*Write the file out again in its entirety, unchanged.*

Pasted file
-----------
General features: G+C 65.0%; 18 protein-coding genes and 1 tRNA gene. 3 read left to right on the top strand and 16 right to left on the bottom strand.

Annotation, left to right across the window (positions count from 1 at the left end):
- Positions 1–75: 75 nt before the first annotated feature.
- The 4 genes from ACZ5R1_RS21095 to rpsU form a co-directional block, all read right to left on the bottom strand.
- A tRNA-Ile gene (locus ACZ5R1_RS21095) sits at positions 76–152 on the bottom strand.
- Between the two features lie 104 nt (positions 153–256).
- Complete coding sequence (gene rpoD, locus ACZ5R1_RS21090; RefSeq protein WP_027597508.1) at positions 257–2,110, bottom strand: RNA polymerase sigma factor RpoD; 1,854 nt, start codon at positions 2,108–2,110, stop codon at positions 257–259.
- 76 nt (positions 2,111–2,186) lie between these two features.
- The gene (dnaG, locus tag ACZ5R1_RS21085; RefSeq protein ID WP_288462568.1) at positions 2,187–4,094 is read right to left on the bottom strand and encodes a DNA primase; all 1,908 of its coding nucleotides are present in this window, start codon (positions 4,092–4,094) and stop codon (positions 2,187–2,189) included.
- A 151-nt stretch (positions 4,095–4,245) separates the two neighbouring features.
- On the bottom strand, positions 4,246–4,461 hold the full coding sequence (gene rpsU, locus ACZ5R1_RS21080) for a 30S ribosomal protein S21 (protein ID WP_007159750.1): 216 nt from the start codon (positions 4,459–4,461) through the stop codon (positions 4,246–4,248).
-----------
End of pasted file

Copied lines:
General features: G+C 65.0%; 18 protein-coding genes and 1 tRNA gene. 3 read left to right on the top strand and 16 right to left on the bottom strand.

Annotation, left to right across the window (positions count from 1 at the left end):
- Positions 1–75: 75 nt before the first annotated feature.
- The 4 genes from ACZ5R1_RS21095 to rpsU form a co-directional block, all read right to left on the bottom strand.
- A tRNA-Ile gene (locus ACZ5R1_RS21095) sits at positions 76–152 on the bottom strand.
- Between the two features lie 104 nt (positions 153–256).
- Complete coding sequence (gene rpoD, locus ACZ5R1_RS21090; RefSeq protein WP_027597508.1) at positions 257–2,110, bottom strand: RNA polymerase sigma factor RpoD; 1,854 nt, start codon at positions 2,108–2,110, stop codon at positions 257–259.
- 76 nt (positions 2,111–2,186) lie between these two features.
- The gene (dnaG, locus tag ACZ5R1_RS21085; RefSeq protein ID WP_288462568.1) at positions 2,187–4,094 is read right to left on the bottom strand and encodes a DNA primase; all 1,908 of its coding nucleotides are present in this window, start codon (positions 4,092–4,094) and stop codon (positions 2,187–2,189) included.
- A 151-nt stretch (positions 4,095–4,245) separates the two neighbouring features.
- On the bottom strand, positions 4,246–4,461 hold the full coding sequence (gene rpsU, locus ACZ5R1_RS21080) for a 30S ribosomal protein S21 (protein ID WP_007159750.1): 216 nt from the start codon (positions 4,459–4,461) through the stop codon (positions 4,246–4,248).